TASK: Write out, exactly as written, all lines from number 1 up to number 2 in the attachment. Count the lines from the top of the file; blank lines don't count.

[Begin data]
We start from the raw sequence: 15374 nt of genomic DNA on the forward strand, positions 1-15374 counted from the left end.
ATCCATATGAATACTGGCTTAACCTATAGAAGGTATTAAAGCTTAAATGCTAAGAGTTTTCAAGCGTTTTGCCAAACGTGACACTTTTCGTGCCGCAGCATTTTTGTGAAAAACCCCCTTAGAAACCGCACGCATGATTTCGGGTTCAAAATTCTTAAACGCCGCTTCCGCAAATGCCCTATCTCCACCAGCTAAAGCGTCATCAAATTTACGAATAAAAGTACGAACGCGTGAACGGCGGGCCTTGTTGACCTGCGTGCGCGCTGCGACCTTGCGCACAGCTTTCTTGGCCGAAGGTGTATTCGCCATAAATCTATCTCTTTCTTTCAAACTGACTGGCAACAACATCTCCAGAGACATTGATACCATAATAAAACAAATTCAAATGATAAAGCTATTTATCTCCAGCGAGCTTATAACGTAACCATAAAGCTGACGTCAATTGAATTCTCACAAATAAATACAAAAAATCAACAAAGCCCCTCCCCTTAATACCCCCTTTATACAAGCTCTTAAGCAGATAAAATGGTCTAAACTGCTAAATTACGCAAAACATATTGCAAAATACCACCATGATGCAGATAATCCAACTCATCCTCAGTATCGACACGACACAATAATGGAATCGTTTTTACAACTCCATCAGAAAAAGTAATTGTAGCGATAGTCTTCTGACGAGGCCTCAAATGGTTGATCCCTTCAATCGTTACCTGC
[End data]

We start from the raw sequence: 15374 nt of genomic DNA on the forward strand, positions 1-15374 counted from the left end.
ATCCATATGAATACTGGCTTAACCTATAGAAGGTATTAAAGCTTAAATGCTAAGAGTTTTCAAGCGTTTTGCCAAACGTGACACTTTTCGTGCCGCAGCATTTTTGTGAAAAACCCCCTTAGAAACCGCACGCATGATTTCGGGTTCAAAATTCTTAAACGCCGCTTCCGCAAATGCCCTATCTCCACCAGCTAAAGCGTCATCAAATTTACGAATAAAAGTACGAACGCGTGAACGGCGGGCCTTGTTGACCTGCGTGCGCGCTGCGACCTTGCGCACAGCTTTCTTGGCCGAAGGTGTATTCGCCATAAATCTATCTCTTTCTTTCAAACTGACTGGCAACAACATCTCCAGAGACATTGATACCATAATAAAACAAATTCAAATGATAAAGCTATTTATCTCCAGCGAGCTTATAACGTAACCATAAAGCTGACGTCAATTGAATTCTCACAAATAAATACAAAAAATCAACAAAGCCCCTCCCCTTAATACCCCCTTTATACAAGCTCTTAAGCAGATAAAATGGTCTAAACTGCTAAATTACGCAAAACATATTGCAAAATACCACCATGATGCAGATAATCCAACTCATCCTCAGTATCGACACGACACAATAATGGAATCGTTTTTACAACTCCATCAGAAAAAGTAATTGTAGCGATAGTCTTCTGACGAGGCCTCAAATGGTTGATCCCTTCAATCGTTACCTGC